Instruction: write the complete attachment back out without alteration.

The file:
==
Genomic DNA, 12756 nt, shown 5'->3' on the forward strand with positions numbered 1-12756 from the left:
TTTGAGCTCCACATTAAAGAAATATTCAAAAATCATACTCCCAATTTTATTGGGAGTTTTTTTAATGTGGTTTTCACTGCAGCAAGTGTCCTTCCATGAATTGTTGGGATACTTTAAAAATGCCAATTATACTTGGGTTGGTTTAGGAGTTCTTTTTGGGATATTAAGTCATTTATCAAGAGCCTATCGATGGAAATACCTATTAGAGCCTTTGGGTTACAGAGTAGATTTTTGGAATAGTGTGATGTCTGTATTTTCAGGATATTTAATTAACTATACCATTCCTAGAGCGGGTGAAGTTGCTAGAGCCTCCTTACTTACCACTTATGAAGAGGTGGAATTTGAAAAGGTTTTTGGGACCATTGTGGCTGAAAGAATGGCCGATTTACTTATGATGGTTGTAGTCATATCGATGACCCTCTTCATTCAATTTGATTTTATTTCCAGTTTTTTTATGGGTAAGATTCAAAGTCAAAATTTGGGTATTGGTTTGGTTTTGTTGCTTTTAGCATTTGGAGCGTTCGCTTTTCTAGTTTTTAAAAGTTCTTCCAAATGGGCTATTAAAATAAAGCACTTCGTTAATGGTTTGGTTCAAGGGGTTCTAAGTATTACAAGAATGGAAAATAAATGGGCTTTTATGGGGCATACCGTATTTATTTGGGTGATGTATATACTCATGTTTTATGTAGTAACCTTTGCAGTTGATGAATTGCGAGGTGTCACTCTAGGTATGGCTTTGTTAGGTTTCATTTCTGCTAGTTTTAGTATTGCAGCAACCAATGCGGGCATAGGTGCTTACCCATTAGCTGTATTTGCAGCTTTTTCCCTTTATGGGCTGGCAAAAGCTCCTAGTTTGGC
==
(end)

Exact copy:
Genomic DNA, 12756 nt, shown 5'->3' on the forward strand with positions numbered 1-12756 from the left:
TTTGAGCTCCACATTAAAGAAATATTCAAAAATCATACTCCCAATTTTATTGGGAGTTTTTTTAATGTGGTTTTCACTGCAGCAAGTGTCCTTCCATGAATTGTTGGGATACTTTAAAAATGCCAATTATACTTGGGTTGGTTTAGGAGTTCTTTTTGGGATATTAAGTCATTTATCAAGAGCCTATCGATGGAAATACCTATTAGAGCCTTTGGGTTACAGAGTAGATTTTTGGAATAGTGTGATGTCTGTATTTTCAGGATATTTAATTAACTATACCATTCCTAGAGCGGGTGAAGTTGCTAGAGCCTCCTTACTTACCACTTATGAAGAGGTGGAATTTGAAAAGGTTTTTGGGACCATTGTGGCTGAAAGAATGGCCGATTTACTTATGATGGTTGTAGTCATATCGATGACCCTCTTCATTCAATTTGATTTTATTTCCAGTTTTTTTATGGGTAAGATTCAAAGTCAAAATTTGGGTATTGGTTTGGTTTTGTTGCTTTTAGCATTTGGAGCGTTCGCTTTTCTAGTTTTTAAAAGTTCTTCCAAATGGGCTATTAAAATAAAGCACTTCGTTAATGGTTTGGTTCAAGGGGTTCTAAGTATTACAAGAATGGAAAATAAATGGGCTTTTATGGGGCATACCGTATTTATTTGGGTGATGTATATACTCATGTTTTATGTAGTAACCTTTGCAGTTGATGAATTGCGAGGTGTCACTCTAGGTATGGCTTTGTTAGGTTTCATTTCTGCTAGTTTTAGTATTGCAGCAACCAATGCGGGCATAGGTGCTTACCCATTAGCTGTATTTGCAGCTTTTTCCCTTTATGGGCTGGCAAAAGCTCCTAGTTTGGC